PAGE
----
While this saying is off, as perfection is impossible, the practice side of it is the only way for us to get closer to that level. And the only way a motor skill can get to that level is through motor learning. It’s through this concept where we can grow the various skills in our lives, but also to learn effectively by learning the right way.

                                    What Is Motor Learning?

                                    To present an example, it’s best to explain what the theory of motor learning is. For starters, it’s been described as such:[1]

                                    “A set of internal processes associated with practice or experience leading to relatively permanent changes in the capability for skilled behavior.”

                                    Our brain responds to sensory information to either practice or experience a certain skill that allows for growth of a motor task or the ability to produce a new motor skill. This happens because our central nervous system changes to allow this to happen in the first place.To see this at work, consider one of the first skills we learned as a human being: walking. While some think toddlers get up and start trying to walk, there are many complex processes at work.

                                    The reason people started to learn to walk was because of motor learning.

                                    At the base stage, we started to walk because months before even trying to take our first steps, we saw how important it was. We witnessed several people walking and understood how helpful it is to walk on two feet.

                                    The 3 Stages of Motor Learning

                                    There is more to motor learning than you might think. Over the years, the learning community has uncovered that there are three stages of motor learning:

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                                    • Cognitive
                                    • Associative
                                    • Autonomous

                                    Each stage has its own requirements for further development and what each stage brings to the learning experience[2].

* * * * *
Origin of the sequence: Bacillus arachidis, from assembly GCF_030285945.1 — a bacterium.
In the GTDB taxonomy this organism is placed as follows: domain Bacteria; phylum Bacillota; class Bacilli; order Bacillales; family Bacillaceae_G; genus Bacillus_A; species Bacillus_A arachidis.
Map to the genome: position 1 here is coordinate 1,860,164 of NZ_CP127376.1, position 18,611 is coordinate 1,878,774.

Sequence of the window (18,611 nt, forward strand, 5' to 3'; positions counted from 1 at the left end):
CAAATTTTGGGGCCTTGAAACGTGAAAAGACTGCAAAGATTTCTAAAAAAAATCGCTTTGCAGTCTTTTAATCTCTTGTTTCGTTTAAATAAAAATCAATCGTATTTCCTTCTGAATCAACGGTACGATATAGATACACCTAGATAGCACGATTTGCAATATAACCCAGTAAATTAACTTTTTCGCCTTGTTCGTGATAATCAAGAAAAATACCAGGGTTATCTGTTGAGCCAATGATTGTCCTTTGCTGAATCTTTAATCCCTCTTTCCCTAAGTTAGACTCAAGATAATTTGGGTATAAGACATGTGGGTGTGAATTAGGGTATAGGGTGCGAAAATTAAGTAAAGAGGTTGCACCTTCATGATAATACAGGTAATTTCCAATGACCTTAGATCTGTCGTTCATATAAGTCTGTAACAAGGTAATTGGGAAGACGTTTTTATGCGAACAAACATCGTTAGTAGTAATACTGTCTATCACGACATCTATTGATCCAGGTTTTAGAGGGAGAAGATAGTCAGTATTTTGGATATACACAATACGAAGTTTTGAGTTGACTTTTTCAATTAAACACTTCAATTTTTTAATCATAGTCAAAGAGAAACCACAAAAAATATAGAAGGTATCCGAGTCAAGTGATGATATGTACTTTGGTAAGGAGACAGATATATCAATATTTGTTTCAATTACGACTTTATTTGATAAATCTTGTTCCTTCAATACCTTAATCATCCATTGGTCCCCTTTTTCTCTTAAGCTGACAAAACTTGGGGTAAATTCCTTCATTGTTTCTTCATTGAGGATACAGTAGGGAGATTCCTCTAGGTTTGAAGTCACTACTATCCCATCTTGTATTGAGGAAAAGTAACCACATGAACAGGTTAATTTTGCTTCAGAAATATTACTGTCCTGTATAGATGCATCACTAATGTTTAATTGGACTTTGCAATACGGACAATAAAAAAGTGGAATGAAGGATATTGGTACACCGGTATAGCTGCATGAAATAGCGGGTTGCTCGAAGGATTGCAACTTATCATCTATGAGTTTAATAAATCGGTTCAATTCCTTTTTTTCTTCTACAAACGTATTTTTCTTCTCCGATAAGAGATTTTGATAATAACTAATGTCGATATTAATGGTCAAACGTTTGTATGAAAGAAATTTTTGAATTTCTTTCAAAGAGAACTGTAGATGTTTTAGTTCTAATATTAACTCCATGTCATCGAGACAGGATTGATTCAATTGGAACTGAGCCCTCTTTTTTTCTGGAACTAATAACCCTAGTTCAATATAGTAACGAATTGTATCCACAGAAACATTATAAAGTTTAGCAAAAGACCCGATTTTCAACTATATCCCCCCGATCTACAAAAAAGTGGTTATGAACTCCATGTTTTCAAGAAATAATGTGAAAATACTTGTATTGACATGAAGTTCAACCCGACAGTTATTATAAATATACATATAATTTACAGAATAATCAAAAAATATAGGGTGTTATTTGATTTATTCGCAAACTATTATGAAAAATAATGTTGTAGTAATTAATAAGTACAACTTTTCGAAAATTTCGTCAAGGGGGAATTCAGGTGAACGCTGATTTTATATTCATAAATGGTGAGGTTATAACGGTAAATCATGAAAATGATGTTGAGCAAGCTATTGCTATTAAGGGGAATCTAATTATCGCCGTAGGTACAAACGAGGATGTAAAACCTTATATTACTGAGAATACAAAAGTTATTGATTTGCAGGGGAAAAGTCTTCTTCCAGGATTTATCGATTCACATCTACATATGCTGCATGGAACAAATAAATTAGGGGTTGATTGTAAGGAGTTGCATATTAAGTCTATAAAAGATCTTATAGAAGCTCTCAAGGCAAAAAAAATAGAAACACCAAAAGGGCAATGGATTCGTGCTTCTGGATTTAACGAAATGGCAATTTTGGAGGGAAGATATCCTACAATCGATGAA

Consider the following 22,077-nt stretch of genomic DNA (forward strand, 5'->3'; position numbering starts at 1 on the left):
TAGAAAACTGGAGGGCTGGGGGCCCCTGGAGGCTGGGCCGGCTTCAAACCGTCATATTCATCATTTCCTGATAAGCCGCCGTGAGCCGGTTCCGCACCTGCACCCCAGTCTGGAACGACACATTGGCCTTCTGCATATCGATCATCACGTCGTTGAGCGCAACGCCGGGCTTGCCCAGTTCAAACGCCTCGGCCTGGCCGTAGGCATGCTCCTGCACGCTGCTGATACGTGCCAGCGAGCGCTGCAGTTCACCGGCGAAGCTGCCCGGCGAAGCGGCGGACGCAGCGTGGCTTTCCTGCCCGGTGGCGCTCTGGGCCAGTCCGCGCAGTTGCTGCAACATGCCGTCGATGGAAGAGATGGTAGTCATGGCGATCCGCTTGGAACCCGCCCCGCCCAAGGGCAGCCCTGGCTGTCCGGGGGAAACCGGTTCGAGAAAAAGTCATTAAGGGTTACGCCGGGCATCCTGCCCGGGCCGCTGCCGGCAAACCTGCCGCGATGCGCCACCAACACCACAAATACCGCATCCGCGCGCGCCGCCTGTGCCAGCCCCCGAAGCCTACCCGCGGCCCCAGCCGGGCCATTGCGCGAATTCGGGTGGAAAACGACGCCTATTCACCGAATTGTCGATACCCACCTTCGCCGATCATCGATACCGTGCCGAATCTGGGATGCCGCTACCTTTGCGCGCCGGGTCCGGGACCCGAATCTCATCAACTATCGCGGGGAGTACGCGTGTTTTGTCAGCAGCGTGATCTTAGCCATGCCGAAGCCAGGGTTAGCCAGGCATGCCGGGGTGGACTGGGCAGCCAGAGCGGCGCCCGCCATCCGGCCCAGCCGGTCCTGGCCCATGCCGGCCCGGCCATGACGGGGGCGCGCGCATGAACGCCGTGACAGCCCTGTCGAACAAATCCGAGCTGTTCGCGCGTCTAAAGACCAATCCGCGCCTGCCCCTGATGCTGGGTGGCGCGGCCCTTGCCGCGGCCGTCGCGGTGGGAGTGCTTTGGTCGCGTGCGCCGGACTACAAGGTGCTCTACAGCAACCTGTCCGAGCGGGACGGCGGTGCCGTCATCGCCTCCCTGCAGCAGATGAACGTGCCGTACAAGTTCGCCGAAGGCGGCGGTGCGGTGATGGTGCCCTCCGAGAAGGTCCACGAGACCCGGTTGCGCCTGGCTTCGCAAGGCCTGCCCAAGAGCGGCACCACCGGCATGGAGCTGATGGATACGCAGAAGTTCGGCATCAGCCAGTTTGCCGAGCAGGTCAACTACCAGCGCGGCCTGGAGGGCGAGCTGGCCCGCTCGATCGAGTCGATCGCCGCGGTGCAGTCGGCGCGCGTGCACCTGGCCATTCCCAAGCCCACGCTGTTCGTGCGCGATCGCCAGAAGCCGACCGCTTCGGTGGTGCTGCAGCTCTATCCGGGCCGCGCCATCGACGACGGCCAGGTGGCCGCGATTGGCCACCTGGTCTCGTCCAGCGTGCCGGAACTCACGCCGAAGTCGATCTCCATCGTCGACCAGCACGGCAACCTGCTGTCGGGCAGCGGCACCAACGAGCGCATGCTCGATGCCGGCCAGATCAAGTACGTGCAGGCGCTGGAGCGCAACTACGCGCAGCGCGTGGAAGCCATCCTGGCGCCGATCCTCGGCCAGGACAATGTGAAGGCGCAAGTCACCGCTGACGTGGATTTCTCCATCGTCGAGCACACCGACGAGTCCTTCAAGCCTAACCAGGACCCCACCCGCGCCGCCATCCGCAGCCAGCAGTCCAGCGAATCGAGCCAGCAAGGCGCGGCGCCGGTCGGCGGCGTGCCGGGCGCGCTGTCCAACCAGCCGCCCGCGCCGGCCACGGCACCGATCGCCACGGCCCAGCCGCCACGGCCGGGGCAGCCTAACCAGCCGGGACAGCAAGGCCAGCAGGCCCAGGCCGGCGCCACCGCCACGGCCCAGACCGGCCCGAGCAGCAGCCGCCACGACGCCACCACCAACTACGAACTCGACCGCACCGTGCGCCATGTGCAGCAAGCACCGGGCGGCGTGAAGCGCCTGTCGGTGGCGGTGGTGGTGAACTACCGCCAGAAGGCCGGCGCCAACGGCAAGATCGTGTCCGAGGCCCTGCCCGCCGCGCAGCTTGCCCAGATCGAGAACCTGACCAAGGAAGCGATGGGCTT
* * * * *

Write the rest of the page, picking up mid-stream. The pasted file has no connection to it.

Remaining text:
Motor learning for performance

                                      Cognitive Stage

                                      This base stage is where a lot of learning and context happens. At this stage, we’re not overly concerned about how to actually do the skill properly. Instead, we’re more concerned about why we should bother learning the skill.

                                      Once we’ve got a grasp of that, this stage also starts the trial and error process. You can call it practice, but at this stage, the idea is to at least try it out rather than nail it.

                                      This is also the stage where we are heavily reliant on guidance. We can have a coach or a teacher there, and their role is to provide a good learning environment. This means removing distractions and using visuals, as well as encouraging those trials and errors to guide the learning process.

                                      One example of this goes back to the walking example, but other instances are things like driving a car or riding a bike. Even when we are older, you can see this form of learning working.

                                      Associative Stage

                                      The second stage is where we’ve got some practice under our belt, and we have a good grasp of general concepts. We know what to do in order to perform this particular skill. The only problem is that we might not be able to do that skill all that well when compared to others.

                                      Indeed, we know what to do, but not “how to do it well.” It’s at this stage where the saying “Practice makes perfect” rings true. The more that we practice, the more we can refine and tighten the loose ends of that skill.

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                                      An example of this motor learning at work is seen in sports. Generally speaking, people can perform better the more that they practice. That’s because the more we practice something, the more we understand what input does to our bodies as well as where our current limits lie.

                                      Autonomous Stage

                                      At this stage, everything is more or less automatic and will stick in the long term. We can still improve, but you don’t need to tell yourself to go and do a certain task or assignment constantly. Your body has become adjusted to the idea of doing this.